(TUTOR - Mark Thompson) - 23rd August - 27th August
In this intensive five day course we will examine one of the more difficult transitions for the aspiring artist: how do I translate my drawing practice into paint.
Quite often, our drawing tools are sharp pointed pencils, our lines a simulation or stand in for touch. As we learn to draw we initially work with outlines, then slowly develop our communication of form. When we then go on to approach painting, be it watercolour, acrylic or oil, how do we then retranslate line into form, tonal value into colour, light into temperature?
Moving through graphite into the more painterly medium of charcoal, and from there into paint, I will address these issues through the lens of art history, demonstrating techniques that enable the aspiring artist to move from making ‘coloured in’ drawings, to convincing, descriptive paintings. During the course I will cover many aspects of artistic practice, from observational skills to setting up a palette.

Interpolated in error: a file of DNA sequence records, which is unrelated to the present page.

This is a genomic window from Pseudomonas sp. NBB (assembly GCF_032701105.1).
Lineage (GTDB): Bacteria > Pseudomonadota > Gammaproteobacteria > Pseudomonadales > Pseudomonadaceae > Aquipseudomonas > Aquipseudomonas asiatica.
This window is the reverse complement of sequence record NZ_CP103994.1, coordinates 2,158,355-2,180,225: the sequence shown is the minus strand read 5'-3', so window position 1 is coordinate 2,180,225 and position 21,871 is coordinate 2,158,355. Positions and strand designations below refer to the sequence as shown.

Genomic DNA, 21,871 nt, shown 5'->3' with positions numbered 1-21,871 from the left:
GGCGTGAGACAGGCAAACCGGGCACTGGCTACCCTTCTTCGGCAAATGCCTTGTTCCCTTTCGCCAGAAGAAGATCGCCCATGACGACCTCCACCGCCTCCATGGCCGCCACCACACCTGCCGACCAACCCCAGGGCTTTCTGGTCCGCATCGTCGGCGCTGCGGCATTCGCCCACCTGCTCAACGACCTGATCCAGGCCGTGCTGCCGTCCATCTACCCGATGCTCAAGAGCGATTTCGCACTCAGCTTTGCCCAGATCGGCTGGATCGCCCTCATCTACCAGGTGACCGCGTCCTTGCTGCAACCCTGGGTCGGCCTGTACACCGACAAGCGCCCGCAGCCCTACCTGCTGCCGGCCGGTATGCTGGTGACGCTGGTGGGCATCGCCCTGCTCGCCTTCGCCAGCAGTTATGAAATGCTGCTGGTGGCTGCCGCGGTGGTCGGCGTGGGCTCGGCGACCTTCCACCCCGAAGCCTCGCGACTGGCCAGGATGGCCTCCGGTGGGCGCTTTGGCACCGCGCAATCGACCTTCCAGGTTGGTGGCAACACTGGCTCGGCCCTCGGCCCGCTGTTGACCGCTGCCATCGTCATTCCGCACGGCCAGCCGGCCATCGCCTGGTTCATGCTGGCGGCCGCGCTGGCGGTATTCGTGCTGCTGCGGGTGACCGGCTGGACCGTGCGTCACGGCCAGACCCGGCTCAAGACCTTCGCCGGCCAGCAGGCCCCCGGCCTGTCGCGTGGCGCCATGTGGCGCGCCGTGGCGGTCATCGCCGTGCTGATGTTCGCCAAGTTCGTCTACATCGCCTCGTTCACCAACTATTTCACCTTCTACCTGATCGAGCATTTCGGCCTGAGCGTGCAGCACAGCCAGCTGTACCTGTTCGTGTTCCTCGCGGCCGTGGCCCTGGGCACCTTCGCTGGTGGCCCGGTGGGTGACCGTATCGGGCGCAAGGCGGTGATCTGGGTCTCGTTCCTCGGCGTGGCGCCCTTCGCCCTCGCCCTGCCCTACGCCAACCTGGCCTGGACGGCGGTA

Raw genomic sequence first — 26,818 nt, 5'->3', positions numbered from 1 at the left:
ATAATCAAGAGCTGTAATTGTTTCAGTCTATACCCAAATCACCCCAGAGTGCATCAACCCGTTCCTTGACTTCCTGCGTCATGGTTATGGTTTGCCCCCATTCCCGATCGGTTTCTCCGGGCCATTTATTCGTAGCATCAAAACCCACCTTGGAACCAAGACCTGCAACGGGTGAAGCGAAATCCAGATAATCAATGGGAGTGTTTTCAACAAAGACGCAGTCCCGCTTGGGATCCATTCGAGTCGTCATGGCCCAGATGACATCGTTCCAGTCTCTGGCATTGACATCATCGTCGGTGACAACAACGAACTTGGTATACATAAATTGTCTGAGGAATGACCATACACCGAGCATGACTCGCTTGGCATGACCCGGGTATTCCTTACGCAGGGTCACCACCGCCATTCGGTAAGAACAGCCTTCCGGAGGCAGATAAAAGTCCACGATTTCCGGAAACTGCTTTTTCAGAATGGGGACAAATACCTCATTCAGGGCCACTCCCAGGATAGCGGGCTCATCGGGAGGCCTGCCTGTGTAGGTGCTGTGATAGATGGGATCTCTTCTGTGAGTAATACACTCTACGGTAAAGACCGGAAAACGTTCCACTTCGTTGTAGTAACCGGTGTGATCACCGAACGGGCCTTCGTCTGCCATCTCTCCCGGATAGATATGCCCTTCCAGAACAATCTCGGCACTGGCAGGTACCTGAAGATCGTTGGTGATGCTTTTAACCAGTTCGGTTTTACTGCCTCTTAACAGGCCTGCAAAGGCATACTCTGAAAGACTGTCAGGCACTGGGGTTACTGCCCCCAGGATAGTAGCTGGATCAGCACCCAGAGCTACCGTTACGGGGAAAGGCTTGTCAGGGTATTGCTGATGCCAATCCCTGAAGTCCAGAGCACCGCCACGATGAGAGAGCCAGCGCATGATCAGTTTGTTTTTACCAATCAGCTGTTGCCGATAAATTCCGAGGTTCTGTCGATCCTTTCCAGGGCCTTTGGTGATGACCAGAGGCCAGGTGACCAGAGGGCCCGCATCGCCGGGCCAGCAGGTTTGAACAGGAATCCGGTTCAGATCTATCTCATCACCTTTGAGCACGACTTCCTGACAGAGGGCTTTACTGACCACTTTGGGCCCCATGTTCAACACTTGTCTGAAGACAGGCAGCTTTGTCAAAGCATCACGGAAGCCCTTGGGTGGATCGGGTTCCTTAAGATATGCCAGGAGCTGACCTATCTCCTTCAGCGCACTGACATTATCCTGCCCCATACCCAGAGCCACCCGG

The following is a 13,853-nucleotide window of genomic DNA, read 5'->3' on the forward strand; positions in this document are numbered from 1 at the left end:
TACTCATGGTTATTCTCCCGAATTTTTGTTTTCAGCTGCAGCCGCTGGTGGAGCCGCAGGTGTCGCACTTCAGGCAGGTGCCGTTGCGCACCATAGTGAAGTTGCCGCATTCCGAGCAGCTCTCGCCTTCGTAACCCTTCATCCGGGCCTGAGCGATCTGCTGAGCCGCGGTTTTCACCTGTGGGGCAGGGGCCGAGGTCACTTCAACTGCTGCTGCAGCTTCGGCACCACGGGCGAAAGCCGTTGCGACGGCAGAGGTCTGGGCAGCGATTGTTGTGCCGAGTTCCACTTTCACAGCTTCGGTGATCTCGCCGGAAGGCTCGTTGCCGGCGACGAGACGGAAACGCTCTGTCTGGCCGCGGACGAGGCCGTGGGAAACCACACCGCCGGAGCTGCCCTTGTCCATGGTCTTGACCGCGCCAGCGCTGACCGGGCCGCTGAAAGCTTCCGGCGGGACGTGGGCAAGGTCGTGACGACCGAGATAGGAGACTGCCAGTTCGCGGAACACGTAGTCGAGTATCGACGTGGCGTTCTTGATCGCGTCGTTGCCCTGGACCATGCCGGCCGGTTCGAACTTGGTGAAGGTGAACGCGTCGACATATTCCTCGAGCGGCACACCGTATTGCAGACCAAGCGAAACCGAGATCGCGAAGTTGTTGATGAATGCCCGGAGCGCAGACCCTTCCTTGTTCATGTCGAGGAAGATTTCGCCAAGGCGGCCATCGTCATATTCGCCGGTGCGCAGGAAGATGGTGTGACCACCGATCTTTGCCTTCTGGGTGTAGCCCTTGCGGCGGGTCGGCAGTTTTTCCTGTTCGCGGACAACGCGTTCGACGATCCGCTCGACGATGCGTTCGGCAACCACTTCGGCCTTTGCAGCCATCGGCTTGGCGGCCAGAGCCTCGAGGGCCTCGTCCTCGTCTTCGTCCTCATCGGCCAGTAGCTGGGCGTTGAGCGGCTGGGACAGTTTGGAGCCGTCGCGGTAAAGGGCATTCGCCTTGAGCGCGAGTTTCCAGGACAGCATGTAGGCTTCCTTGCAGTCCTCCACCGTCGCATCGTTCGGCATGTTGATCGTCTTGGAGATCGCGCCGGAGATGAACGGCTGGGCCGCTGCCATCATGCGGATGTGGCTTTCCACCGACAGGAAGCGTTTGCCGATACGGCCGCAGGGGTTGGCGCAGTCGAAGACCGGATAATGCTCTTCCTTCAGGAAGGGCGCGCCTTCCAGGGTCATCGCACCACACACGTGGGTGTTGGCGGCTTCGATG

Day one: intensive observation refresher.
We will cover the core skills of drawing through line and tone, to create our individual dictionaries of mark making. We will discuss ways of seeing and the technical challenges of translating line into form.
Day two: moving beyond the pencil. By transitioning away from the sharpness of graphite, and into the more painterly medium of charcoal, we will start to uncover different ways to shape the tonal world. Working with different tools and methods of application, our drawings become more solid and volumetric.
Day three: studio practice. Beginning with a limited palette - often referred to as the Zorn palette - we will explore the different mark making potential of various brushes, knives and more unusual tools, before moving on to see how these marks fit together to describe form.
Day four: the full palette. We will consider the basics of colour theory, before learning how to set out a full palette; converting our understanding of tone into hue, value, temperature and chroma. From there we take our skills outside, setting our understanding against the real world situation of the landscape.